OMAHA, Neb. (AP) — Union Pacific’s second-quarter profit jumped 59% as the railroad hauled 22% more cargo than a year ago when shipments fell to the lowest levels of the coronavirus pandemic.
The Omaha, Nebraska-based railroad said Thursday that it earned $1.8 billion, or $2.72 per share, during the quarter. That’s up from $1.13 billion, or $1.67 per share, a year ago.
The results surpassed Wall Street expectations. The average estimate of six analysts surveyed by Zacks Investment Research was for earnings of $2.55 per share.
Union Pacific CEO Lance Fritz said the railroad delivered strong results despite the ongoing congestion issues in West Coast ports and at the key rail hub of Chicago as demand for imported products surged. Some of those problems are likely to linger through the rest of the year because of a shortage of trucks to haul shipping containers out of the ports and rail terminals.
“It’s hard to increase capacity in any part of the supply chain rapidly,” Fritz said. “And the demand is very strong.”
This week Union Pacific temporarily stopped hauling shipping containers from West Coast ports to Chicago for up to a week to help alleviate the congestion in that city.
The number of shipments Union Pacific handled during the quarter was up in every category of freight. A year ago, restrictions related to the pandemic caused more than a 20% drop in shipping volume across all major railroads. Current shipping volumes are nearly even with the second quarter of 2019 signaling that demand is back at pre-pandemic levels.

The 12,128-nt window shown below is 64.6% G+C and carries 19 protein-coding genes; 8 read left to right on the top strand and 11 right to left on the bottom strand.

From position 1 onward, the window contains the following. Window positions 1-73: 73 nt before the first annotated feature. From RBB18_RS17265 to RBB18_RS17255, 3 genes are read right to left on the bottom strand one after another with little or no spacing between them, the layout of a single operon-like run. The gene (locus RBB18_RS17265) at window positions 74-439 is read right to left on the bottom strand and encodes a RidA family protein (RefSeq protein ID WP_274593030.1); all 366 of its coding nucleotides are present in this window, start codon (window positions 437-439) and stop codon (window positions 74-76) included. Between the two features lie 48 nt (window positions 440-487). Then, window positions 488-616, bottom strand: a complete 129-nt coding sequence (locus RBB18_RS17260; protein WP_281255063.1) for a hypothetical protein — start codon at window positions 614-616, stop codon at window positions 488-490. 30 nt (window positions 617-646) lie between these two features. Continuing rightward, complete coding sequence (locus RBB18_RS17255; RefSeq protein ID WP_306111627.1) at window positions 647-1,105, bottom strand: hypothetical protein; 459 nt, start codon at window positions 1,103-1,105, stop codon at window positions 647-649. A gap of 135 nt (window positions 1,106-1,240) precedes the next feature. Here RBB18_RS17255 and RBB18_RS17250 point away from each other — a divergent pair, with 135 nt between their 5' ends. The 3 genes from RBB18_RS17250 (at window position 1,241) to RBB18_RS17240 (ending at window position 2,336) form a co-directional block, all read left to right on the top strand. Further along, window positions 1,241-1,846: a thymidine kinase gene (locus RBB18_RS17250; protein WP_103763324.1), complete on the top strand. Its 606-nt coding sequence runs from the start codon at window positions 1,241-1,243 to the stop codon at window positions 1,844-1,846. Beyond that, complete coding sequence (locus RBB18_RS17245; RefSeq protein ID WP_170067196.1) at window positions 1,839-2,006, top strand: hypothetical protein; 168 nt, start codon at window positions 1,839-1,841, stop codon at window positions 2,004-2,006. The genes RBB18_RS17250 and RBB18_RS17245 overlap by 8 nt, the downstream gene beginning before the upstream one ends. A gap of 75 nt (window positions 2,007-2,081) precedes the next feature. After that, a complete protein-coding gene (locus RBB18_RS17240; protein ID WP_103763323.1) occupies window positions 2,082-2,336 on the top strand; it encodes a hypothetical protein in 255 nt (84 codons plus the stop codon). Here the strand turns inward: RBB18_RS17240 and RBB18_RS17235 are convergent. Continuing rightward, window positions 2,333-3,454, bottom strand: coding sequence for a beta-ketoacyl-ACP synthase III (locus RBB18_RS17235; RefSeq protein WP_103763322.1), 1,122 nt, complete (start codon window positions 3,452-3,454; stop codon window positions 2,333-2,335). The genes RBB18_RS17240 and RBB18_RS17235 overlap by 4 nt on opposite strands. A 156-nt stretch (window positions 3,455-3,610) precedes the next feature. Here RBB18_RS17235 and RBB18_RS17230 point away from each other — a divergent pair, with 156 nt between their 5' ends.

“There is strength across most of the economy,” Fritz said.
Union Pacific said it now expects shipping volume to grow 7% overall this year as the economy continues to recover from the pandemic. That’s up slightly from its previous prediction of 6% volume growth.
Edward Jones analyst Jeff Windau said Union Pacific has handled the surge in volumes efficiently so far without hiring many new workers, and it has been able to deliver strong profits in the process by increasing prices while handling more freight.
The railroad said its revenue grew 30% to $5.5 billion in the period, which also topped Street forecasts. Three analysts surveyed by Zacks expected $5.38 billion.
Fritz said a recent executive order that President Joe Biden issued to encourage competition could hurt railroads if it prompts the Surface Transportation Board to issue new regulations on the industry. He said railroads play a key role in the economy and are already helping accomplish several of Biden’s goals by helping companies reduce their emissions compared to shipping by truck, offering high-paying union jobs and paying for their own tracks and other infrastructure.
“This executive order puts a headwind in front of that,” he said.
Union Pacific shares have increased slightly more than 4% since the beginning of the year, while the S&P 500 index has increased 16%. The stock has climbed 22% in the last 12 months. It’s shares were up 1.4% in afternoon trading Thursday after the earnings report was released.
Union Pacific is one of the nation’s largest railroads, and it operates 32,400 miles (52,000 kilometers) of track in 23 Western states.
Elements of this story were generated by Automated Insights (http://automatedinsights.com/ap) using data from Zacks Investment Research. Access a Zacks stock report on UNP at https://www.zacks.com/ap/UNP